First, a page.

The County of Avon that had been formed in 1974 was mostly split between Gloucestershire and Somerset, but its city of Bristol regained the status of a county in itself, which it had lost upon the formation of Avon. Cleveland was partitioned between North Yorkshire and Durham. Hereford and Worcester was divided into the restored counties of Herefordshire and Worcestershire. Humberside was split between Lincolnshire and a new ceremonial county of East Riding of Yorkshire. Rutland was restored as a ceremonial county. Many county boroughs were re-established as unitary authorities; this involved establishing the area as an administrative county, but usually not as a ceremonial county.

Most ceremonial counties are, therefore, entities comprising local authority areas, as they were from 1889 to 1974. The Association of British Counties, a traditional counties lobbying organisation, has suggested that ceremonial counties be restored to their ancient boundaries.

Shrieval counties

The shrieval counties are defined by the Sheriffs Act 1887 as amended, in a similar way to the lieutenancies defined by the Lieutenancies Act 1997. Each has a high sheriff appointed (except the City of London, which has two sheriffs).


The Lieutenancies Act 1997 defines counties for the purposes of lieutenancies in terms of metropolitan and non-metropolitan counties (created by the Local Government Act 1972, as amended) as well as Greater London and the Isles of Scilly (which lie outside the 1972 Act's new system). Although the term is not used in the act, these counties are sometimes known as "ceremonial counties". The counties are defined in Schedule 1, paragraphs 2–5[3] as amended[7] (most recently in 2009,[8] 2019[9] and 2023)[10] — these amendments have not altered the actual areas covered by the counties as set out in 1997, only their composition in terms of local government areas, as a result of structural changes in local government.[note 1]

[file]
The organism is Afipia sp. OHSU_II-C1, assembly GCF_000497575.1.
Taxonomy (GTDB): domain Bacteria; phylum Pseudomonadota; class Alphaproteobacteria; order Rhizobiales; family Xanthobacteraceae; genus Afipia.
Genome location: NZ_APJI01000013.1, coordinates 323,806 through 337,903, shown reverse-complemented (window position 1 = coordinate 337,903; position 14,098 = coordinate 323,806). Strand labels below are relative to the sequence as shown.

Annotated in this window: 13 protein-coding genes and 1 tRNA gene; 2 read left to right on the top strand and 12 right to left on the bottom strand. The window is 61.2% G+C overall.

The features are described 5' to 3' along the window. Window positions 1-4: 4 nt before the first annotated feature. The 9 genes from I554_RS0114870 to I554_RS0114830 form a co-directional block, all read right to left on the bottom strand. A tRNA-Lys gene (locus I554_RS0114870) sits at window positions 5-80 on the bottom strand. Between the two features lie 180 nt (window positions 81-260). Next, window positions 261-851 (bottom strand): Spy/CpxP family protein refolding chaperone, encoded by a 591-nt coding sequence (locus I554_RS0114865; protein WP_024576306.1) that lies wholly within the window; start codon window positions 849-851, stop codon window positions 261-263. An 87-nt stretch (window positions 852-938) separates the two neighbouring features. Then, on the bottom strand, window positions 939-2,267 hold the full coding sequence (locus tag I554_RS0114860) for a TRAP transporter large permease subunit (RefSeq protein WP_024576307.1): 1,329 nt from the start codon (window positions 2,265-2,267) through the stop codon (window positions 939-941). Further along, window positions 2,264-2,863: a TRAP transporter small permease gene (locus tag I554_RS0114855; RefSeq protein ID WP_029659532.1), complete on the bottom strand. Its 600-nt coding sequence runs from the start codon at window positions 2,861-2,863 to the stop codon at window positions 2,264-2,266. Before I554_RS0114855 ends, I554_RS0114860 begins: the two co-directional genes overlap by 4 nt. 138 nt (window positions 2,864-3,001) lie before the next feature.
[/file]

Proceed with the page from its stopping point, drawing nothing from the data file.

Lieutenancy areas since 1997

These are the 48 counties for the purposes of the lieutenancies in England, as currently defined:

County for the purposes
of the lieutenancies
Area Density Composition
Metropolitan and non-metropolitan counties
(including unitary authority areas)
No. Rank (km2) (sq mi) Rank (/km2) (/sq mi) Rank
Bedfordshire 704,736 36th 1,235 477 41st 542 1,400 13th Bedford, Central Bedfordshire and Luton
Berkshire 911,403 24th 1,262 487 40th 722 1,870 10th Bracknell Forest, Reading, Slough, West Berkshire, Windsor and Maidenhead and Wokingham
Bristol 463,405 43rd 110 42 47th 4,224 10,940 2nd City of Bristol
Buckinghamshire 840,138 30th 1,874 724 32nd 432 1,120 22nd Buckinghamshire and City of Milton Keynes
Cambridgeshire 852,523 28th 3,390 1,310 15th 252 650 34th Cambridgeshire and City of Peterborough
Cheshire 1,059,271 19th 2,343 905 25th 452 1,170 21st Cheshire East, Cheshire West and Chester, Halton, and Warrington
City of London[note 2] 8,706 48th 2.90 1.12 48th 2,998 7,760 4th City of London
Cornwall 568,210 40th 3,562 1,375 12th 160 410 41st Cornwall and the Isles of Scilly
Cumbria 498,888 41st 6,767 2,613 3rd 74 190 47th Cumberland and Westmorland and Furness[10]
Derbyshire 1,053,316 21st 2,625 1,014 21st 401 1,040 25th Derbyshire and City of Derby
Devon 1,194,166 11th 6,707 2,590 4th 178 460 39th Devon, City of Plymouth and Torbay
Dorset 772,268 31st 2,653 1,024 20th 274 710 32nd Dorset and Bournemouth, Christchurch and Poole[9]
Durham 866,846[note 3] 26th 2,676 1,033 19th 324 840 28th County Durham, Darlington, Hartlepool and part of Stockton-on-Tees north of the River Tees
East Riding of Yorkshire 600,259 37th 2,477 956 23rd 242 630 35th East Riding of Yorkshire and City of Kingston upon Hull
East Sussex 844,985 29th 1,791 692 33rd 472 1,220 20th East Sussex and Brighton and Hove
Essex 1,832,752 7th 3,670 1,420 11th 499 1,290 15th Essex, Southend-on-Sea and Thurrock
Gloucestershire 916,202 23rd 3,150 1,220 16th 291 750 30th Gloucestershire and South Gloucestershire
Greater London 8,899,375 1st 1,569 606 37th 5,671 14,690 1st None (see the London boroughs)
Greater Manchester 2,812,569 3rd 1,276 493 39th 2,204 5,710 5th Greater Manchester
Hampshire 1,844,245 6th 3,769 1,455 9th 489 1,270 17th Hampshire, City of Portsmouth and City of Southampton
Herefordshire 192,107 45th 2,180 840 26th 88 230 46th Herefordshire
Hertfordshire 1,184,365 13th 1,643 634 36th 721 1,870 11th Hertfordshire
Isle of Wight 141,538 46th 380 150 46th 372 960 26th Isle of Wight
Kent 1,846,478 5th 3,738 1,443 10th 494 1,280 16th Kent and Medway